How to Design a Hypertrophy Chest Workout

How to Design a Hypertrophy Chest Workout


Since Arnold’s rise to the top in the ‘60s and ‘70s, fitness enthusiasts all over have been obsessed with trying to grow the size of their chests.

However, growing the chest is tough. To achieve this, workouts need to be specifically designed for hypertrophy. This blog will show you how to create a hypertrophy chest workout progression, the best exercises to use, and include sample training programs, helping you and your clients achieve their physique goals.

What is a Hypertrophy Chest Workout?

First, we need to define a hypertrophy chest workout. Specifically, what is it? To do this we must break down each word.

Hypertrophy, short for muscular hypertrophy, refers to the enlargement of a muscle achieved through exercise. 

The chest refers to the pectoral region of the body. The three major muscles in this region are the pectoralis major, the pectoralis minor, and the serratus anterior.

A hypertrophy chest workout is a workout specifically designed to grow the muscles in the pectoral region. But putting on muscle and growing the chest is not easy. It requires a great lifestyle and a well-executed resistance training progression.

The Secret to Muscle Growth: A Great Lifestyle

Before we talk about resistance training progressions we must cover the most important part of growing muscle, a quality lifestyle. It is unnatural to grow muscle. Your body resists it because muscle is expensive to grow and maintain, requiring a lot of energy. So, to grow your chest you have to create an anabolic environment.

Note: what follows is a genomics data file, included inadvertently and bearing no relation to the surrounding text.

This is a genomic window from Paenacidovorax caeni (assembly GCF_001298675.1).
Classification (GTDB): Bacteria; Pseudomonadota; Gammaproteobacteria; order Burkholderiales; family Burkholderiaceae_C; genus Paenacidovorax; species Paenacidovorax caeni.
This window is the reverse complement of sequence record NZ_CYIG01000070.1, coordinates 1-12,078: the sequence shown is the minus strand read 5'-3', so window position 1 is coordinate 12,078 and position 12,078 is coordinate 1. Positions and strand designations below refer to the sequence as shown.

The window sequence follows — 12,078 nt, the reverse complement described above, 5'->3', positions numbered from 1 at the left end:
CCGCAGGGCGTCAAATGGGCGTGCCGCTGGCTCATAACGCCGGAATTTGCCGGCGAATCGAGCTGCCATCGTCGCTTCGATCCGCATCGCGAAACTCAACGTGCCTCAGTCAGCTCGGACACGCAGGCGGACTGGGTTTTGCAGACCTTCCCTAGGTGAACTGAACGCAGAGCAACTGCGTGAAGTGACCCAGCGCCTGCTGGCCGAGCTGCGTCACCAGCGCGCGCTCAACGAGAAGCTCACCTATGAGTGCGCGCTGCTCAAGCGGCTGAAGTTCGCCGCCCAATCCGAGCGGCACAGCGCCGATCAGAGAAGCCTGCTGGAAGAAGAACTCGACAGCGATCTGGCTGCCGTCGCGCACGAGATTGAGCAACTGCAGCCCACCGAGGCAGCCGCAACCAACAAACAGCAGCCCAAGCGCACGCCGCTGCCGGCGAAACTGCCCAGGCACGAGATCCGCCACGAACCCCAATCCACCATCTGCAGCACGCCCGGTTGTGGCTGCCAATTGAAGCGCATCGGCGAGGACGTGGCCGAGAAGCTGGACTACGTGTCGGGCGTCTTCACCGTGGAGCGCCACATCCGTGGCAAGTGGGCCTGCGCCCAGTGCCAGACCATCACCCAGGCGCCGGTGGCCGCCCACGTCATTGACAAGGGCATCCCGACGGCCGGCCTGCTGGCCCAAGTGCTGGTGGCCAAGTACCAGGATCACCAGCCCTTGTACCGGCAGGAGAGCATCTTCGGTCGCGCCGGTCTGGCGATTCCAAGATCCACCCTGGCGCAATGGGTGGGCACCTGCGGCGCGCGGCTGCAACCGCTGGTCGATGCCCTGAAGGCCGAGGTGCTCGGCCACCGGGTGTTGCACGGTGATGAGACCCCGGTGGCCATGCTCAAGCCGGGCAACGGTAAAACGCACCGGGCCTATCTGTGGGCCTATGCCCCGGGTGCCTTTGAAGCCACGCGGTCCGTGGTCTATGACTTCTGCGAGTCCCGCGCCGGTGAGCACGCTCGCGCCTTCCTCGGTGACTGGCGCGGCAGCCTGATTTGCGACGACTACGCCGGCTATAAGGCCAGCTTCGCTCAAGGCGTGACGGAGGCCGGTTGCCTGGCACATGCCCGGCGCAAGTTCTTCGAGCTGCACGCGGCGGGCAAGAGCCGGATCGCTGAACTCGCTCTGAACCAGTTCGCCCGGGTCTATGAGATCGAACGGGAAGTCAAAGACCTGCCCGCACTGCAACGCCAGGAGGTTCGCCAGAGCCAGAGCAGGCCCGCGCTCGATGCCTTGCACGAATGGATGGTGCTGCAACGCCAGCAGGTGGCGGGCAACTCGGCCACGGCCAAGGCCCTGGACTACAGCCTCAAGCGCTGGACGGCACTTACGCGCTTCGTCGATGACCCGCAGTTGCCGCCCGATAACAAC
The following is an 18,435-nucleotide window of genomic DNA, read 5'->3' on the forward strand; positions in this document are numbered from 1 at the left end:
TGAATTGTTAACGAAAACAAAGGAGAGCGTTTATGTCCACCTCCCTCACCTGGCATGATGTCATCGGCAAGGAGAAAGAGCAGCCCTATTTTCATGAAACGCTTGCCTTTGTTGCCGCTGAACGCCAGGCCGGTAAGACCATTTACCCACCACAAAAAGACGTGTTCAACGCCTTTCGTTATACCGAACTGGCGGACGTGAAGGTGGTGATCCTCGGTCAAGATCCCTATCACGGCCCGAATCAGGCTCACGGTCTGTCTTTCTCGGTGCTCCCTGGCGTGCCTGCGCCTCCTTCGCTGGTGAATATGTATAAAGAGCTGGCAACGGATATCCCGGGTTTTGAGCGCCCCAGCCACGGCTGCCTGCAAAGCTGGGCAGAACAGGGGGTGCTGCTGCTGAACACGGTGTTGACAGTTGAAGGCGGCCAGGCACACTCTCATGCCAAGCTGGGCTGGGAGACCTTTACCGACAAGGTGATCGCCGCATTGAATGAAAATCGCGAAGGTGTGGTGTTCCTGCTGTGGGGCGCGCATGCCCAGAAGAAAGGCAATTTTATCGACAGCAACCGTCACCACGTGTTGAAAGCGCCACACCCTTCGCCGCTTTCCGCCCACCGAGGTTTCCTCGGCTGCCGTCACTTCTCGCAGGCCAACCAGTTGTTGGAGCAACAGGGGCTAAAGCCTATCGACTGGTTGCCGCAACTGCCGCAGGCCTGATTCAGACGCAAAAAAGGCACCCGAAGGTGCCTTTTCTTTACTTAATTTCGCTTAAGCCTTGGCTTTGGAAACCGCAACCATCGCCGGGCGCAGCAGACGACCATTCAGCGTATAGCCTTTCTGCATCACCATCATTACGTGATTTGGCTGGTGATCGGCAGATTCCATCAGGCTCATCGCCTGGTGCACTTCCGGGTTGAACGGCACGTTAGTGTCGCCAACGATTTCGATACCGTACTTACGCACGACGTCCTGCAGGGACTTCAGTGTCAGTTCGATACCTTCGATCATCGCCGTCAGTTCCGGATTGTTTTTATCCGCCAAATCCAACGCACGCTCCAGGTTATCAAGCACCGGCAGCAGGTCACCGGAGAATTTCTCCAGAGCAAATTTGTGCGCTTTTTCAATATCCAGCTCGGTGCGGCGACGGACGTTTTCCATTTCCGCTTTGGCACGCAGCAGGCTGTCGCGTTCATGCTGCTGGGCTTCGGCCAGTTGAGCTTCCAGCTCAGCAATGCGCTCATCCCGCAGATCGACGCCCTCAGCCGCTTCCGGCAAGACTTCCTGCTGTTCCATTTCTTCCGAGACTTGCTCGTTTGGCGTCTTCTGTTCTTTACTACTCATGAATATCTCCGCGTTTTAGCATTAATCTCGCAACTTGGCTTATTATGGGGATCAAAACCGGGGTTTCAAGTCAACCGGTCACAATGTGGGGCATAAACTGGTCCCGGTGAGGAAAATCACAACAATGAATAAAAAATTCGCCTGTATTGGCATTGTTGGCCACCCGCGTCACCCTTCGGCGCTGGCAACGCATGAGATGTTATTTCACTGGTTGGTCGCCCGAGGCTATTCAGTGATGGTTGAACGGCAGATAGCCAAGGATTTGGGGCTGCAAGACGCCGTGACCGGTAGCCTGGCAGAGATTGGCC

To create an anabolic environment live a great lifestyle that lowers stress on your system. Make sure to get enough sleep, drink plenty of water, chew your food thoroughly, consume the recommended amount of protein, and have a clear purpose for why you are working out. These are OPEX Basic Lifestyle Guidelines. Learn a more detailed version of them in this free LearnRx course.

The Hypertrophy Resistance Training Progression

Once you’ve established a foundation of a great lifestyle you can begin hypertrophy chest training.

To grow the chest you need a lot of time under tension. You also have to be strong enough to endure this time under tension and physically able to contract the muscles in the pectoral region. The best way to develop these characteristics is to follow the muscle endurance tree progression. Start with motor control exercises, then progress to muscle endurance, and finish with strength endurance.

Motor Control 

Start the progression with motor control exercises. These exercises focus on motor learning and teach the body how to engage the muscles in the chest. Over time you will build efficiency in the movement pattern. This is the foundation for the rest of the progression because before you can start to challenge the chest you must be able to control the movement pattern.

Reps, Sets, Intensity, and Variation

Develop motor control with high repetitions in the 10-15 rep range. It is common to start with 3 sets, but let movement quality dictate the number of repetitions prescribed. Use a low weight to keep the intensity low, as the challenge will be the movement pattern and not mechanical fatigue.

EX: Dumbbell Bench Press @ 3232 tempo, 15 Reps x 3 Sets; 60 second rest

Use a weight you can easily complete all reps and sets with*

Muscle Endurance

After developing motor control, the next step is to focus on muscle endurance. This is the ability of a muscle to contract a submaximal force, for an extended number of repetitions, under fatigue. The rep ranges and tempo will look similar to motor control. However, the focus of muscle endurance is to develop strength in the muscle, while the focus of motor control is control itself. 

Reps, Sets, Intensity, and Variation